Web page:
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0x33

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Everything posted by 0x33

  1. 0x33

    MAF usage

    Basically all Link ECU's will run speed density (MAP) rather than MAF, so yes.
  2. Make sure to connect the AEM brown wire (Analog -) to a Sensor Ground (GND Out) on the Link. Without this connected your signal will not read correctly.
  3. What car is this on? Some ABS systems more sensitive than others I have setup TC on many toyota's, and I can usually just T off the positive wheel speed signal wire, connect to DI and be on my way.
  4. So you are running less timing on the Link but making slightly more power than the factory ECU which seems to be running significantly more timing. I haven't had much experiences with Subaru ECU, but I know that compared to most Toyota ECU's which seem to have fairly aggressive ignition curves, I can usually make better power with a less aggressive looking timing map. Could it be that the ignition values you are seeing on Subaru ECU are not the values used for final ignition angle sent to ignition system ? Perhaps the ignition values from ignition map will have some modifiers, or are higher because of X and you are not able to see this? If you could really be bothered to investigate, then I would get a timing light on the motor during a pull on the stock ECU. See if the light confirms the ignition values you see on the ECU.
  5. What sort of knock detection are you using?
  6. The stock 1UZFE IACV is a 6 wire plug. Two wires provide 12v (B1,B2) from EFI1 Relay, and the others are grounding signal wires from ECU for ISCV1,2,3 etc. Unlike the stock setup above, when you wire in a Link you only need to use 4 wires of the 6 on the plug. The Link is able to output 12v on ports Aux 5-8. Aux 5-8 will need to be wired to ISCV1,2,3,4 respectively. When you wire it up this way, you no longer need to have 12v coming from EFI1 to B1 & B2. You can just leave them unconnected. You will need to configure Aux 5-8 as ISC Stepper, rather than ISC solenoid. Here is a useful website going into further details about this sytem and provides pinouts for the plug. Watch out as the order of pins do not match the order of IACV1,IACV2 etc. http://wilbo666.pbworks.com/w/page/42947521/M-REL - 6 Wire Idle Speed Control Valve (ISCV) Wiring Once you are done with the above, you can now begin testing. I would set your Idle control base position tables to 0. Then open your throttle stop on the TB, allowing the car to start using the throttle body blade's opening, rather than the IACV. Let the car idle and get warm for a few minutes. Then adjust your throttle stop on TB to give you around 650-700rpm idle. Make sure your fueling and ignition timing in these areas are good enough that it wont let the engine stall out etc. Now you can go back to your idle tables, start in open loop and slowly introduce %DC into your base position table. At some point you should start hearing your idle raise. Make sure you can adjust your idle higher and lower by increasing or decreasing the numbers in your base table. If you can then you are good to go, and you can follow the rest of Link's help guide on how to setup idle. If all the above makes no difference then you may want to attach your MAP and a log of the hard starting in order to diagnose from that.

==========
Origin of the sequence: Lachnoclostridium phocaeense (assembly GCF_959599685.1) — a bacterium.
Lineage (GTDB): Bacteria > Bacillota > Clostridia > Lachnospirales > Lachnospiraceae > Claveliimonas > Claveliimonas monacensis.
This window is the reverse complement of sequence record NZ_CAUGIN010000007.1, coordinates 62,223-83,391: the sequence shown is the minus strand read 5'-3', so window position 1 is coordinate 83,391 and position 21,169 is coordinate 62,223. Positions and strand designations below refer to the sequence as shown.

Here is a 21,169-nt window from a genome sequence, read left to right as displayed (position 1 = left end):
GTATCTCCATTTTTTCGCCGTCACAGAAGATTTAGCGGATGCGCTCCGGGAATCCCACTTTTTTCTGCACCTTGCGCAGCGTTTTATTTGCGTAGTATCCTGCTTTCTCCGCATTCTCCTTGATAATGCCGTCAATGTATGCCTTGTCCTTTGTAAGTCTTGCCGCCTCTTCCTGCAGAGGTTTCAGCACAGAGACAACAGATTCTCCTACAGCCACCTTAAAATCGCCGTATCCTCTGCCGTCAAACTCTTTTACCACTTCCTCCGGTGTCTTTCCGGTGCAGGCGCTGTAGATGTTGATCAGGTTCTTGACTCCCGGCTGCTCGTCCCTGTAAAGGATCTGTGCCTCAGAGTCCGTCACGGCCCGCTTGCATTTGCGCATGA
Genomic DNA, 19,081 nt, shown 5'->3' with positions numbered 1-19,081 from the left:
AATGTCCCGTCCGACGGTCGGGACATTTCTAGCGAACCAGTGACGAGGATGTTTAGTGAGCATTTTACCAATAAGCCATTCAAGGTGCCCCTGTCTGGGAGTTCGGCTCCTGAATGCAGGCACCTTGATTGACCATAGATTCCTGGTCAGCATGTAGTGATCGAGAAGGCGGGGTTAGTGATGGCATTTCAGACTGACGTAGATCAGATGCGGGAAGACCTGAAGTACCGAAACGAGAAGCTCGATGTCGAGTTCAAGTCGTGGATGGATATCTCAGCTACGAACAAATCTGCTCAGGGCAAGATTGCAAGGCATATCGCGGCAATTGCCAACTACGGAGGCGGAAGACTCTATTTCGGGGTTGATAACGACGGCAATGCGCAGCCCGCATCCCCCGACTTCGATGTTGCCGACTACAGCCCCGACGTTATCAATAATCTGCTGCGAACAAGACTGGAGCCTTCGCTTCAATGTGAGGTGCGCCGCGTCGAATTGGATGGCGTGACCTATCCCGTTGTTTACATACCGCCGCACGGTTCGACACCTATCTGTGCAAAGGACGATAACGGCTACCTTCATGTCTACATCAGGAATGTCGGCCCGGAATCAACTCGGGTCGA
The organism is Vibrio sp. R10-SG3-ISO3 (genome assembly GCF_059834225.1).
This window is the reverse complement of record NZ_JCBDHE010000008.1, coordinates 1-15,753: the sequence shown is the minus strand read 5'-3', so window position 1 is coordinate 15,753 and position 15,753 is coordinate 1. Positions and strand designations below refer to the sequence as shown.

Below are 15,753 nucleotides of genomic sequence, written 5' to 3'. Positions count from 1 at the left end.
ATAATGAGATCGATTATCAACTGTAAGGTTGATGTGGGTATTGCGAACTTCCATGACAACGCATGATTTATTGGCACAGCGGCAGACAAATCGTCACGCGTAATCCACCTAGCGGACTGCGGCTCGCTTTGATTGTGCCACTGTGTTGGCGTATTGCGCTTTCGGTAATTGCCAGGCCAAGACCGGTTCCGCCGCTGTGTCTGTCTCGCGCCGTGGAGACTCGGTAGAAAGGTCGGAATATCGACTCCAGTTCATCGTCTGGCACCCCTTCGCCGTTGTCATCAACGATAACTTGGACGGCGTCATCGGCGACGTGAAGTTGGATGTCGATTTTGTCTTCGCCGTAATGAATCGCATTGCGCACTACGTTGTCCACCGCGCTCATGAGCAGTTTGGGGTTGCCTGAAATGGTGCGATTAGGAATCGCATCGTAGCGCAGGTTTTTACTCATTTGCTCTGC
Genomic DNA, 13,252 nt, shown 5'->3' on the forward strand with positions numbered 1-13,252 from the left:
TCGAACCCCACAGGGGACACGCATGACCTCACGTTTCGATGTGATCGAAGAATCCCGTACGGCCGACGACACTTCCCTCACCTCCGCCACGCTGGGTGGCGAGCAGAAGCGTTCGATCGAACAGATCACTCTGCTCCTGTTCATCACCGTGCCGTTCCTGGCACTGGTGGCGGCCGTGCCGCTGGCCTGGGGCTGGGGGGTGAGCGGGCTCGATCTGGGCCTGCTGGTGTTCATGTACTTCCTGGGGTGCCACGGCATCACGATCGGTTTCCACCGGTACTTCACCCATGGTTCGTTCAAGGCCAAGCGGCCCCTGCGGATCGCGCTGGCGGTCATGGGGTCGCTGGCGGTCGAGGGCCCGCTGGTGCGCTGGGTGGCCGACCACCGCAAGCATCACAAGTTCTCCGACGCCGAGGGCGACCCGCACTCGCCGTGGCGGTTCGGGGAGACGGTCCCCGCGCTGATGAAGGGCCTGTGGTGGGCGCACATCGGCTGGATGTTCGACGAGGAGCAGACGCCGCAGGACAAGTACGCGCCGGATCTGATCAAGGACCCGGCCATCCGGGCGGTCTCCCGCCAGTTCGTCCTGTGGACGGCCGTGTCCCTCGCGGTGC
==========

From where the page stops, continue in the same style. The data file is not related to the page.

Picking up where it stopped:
7. R32 GTR uses direct spark settings with a Link ECU from the factory. This will not change when you run the new R35 coils. Once you are plugged in with the new coils, I would go to ignition test and ping each of the coils to check that they are assigned/wired correctly. Once happy they are assigned correctly, you will need to enter in the dwell settings for those coils. I don't know the data for this off the top of my head, but maybe it was supplied with your conversion kit. If not I'm sure the data is out there on the interwebs somewhere. Finally I would get the timing light out, go to calibrate and re-adjust your ignition delay as I would hope you would need less delay now with more modern/simple ignition components.
  8. Hi, Currently running a Link Storm on a 6 cylinder engine. Recently added water/meth into the setup and since adding in 4D tables for fuel/ignition/boost etc I seem to have hit some sort of 3D table limit. So once I have hit this limit, any further functions that I enable on the ECU are available, minus their appropriate tables. To get around this, I then have to disable some other 3D tables that I can live without or work around, then re-add the new function I wish to add, and then it will add it's appropriate default 3D tables. This issue is rather annoying as I'm only about 80% done implementing all the logic I wanted for various control systems. I'm guessing this is a hardware constraint rather than a software restriction. So, what is the maximum allotment on 3D tables for a Link Storm? If I were to upgrade to an Extreme or even a Thunder, would I run into the same issue? Does each ECU have a varied amount of available 3D tables?
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